Ultimately, whether you are a child or adult, this is a beautifully written and illustrated book that provokes greater unity and instills hope.
Cultured Kids boasts the potential for picture books to transform individuals, families, classrooms, and schools. We believe picture books are for all people, all ages, all stages.
The right picture book could simplify a message you have been trying to share with your staff, your classroom, or your children. Additionally, the introduction and discussion around picture books can be a refreshing change of pace.
It is with this in mind that we have created a book discussion and resource tool for school leaders, educators, and parents. Additionally, while I would encourage you to use this tool to insight change within your school, classroom, or home, I would also encourage you to reflect on your own personal development as well.
Are you fostering effective global citizenship in your students?
Cultured Kids believes there are three criteria to effective global citizenship:
If these key criteria are the identifiable characteristics for an effective global citizen, what are the elements needed to achieve them?
I. Identity Development
Identity is a complex topic. There are many facets to our identity and certainly not enough time in the school day, or year, to explore them. But, there are ways to support student identity development without having to dig into the complexities. Cultured Kids creates programs that will help students answer this question: Who Am I?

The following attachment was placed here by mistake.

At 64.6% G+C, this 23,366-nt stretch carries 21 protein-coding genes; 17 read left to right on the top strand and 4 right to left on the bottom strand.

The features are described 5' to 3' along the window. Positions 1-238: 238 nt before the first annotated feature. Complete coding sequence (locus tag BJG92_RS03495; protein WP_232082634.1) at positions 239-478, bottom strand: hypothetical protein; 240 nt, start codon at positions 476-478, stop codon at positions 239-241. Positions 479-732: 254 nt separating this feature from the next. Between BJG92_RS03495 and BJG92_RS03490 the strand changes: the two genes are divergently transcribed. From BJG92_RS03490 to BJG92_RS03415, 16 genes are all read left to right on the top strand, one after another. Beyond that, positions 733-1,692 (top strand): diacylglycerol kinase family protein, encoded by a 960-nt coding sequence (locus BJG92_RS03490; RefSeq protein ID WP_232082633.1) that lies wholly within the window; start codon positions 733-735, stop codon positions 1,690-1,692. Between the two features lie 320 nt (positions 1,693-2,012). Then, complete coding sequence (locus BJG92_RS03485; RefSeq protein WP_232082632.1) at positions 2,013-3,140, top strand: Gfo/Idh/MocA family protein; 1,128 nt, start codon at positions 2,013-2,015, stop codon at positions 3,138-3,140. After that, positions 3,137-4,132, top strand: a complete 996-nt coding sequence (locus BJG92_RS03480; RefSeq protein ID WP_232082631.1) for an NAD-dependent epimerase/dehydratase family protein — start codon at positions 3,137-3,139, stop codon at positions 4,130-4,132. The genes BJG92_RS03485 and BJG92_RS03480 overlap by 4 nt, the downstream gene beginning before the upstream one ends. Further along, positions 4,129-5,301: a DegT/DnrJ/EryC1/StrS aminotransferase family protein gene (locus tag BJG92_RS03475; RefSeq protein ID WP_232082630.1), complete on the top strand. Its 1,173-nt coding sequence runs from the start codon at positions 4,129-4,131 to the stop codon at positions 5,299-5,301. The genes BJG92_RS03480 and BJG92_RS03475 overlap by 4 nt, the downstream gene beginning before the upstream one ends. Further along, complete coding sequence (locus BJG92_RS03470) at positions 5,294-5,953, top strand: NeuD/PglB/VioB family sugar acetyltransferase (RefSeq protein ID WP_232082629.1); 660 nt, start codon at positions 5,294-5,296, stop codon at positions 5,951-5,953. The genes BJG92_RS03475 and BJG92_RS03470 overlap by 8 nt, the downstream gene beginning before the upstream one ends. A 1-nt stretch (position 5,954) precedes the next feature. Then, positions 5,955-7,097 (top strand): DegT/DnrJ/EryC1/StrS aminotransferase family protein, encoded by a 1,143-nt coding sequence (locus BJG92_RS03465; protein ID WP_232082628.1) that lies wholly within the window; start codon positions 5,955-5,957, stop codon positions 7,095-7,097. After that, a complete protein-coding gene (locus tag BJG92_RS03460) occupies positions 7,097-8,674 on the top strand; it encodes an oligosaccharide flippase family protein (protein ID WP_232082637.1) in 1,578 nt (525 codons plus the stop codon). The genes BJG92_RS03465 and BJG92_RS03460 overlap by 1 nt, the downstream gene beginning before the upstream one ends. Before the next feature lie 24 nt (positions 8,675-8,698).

A recent article: Help Me Discover Who I Am, shares our approach to support identity development. Our primary goal is to increase learner self-curiosity! Our Art & Storytelling Book Club Curriculum provides a fun and engaging environment for learners to explore their identity and increase their sense of belonging.
Ultimately, we are interested in finding some foundational aspects of their identity to serve as a foundation while they continue to explore the fixed and fluid aspects of who they are over time. We are intent on developing a level of self-interest and self-curiosity to encourage lifelong learning about themselves.
We consider identity development the first step toward effective global citizenship. Without a true understanding of self you can still impact this world in a positive way, but we would argue, you will not be as effective and your impact not as grand.
The understanding and practice of empathy are necessary for effective collaboration and execution.
In 2012, Amos Winter, a mechanical engineering student at MIT, presented at TEDx Boston. In a short presentation Amos shared the impact of his Leveraged Freedom Chair (LFC). Empathy was the driving force behind this new innovation. By putting himself into the shoes of his target audience – wheelchair bound residents in rural Tanzania - he was able to create a functional, repairable, and affordable final product.
Empathy was also a key component to stakeholder collaboration. Amos could safely persevere through multiple iterations with colleagues, wheelchair users in Tanzania, local repair shops in Tanzania, and corporate partnerships, before reaching his final product.
Our learners have the potential to create a positive impact in this world right now. But, the effectiveness of their impact will depend on the level of empathy they provide one another. Sharing and executing new ideas requires vulnerability. If this vulnerability is not met with empathy, their potential will be disrupted.
Effective global citizenship will capitalize on learners’ individual strengths, but it will also challenge weaknesses. The willingness to accept personal discomfort for the sake of their impact will determine the level of effectiveness they will have in this world.
How do you create an environment where students willingly choose discomfort for the sake of impact?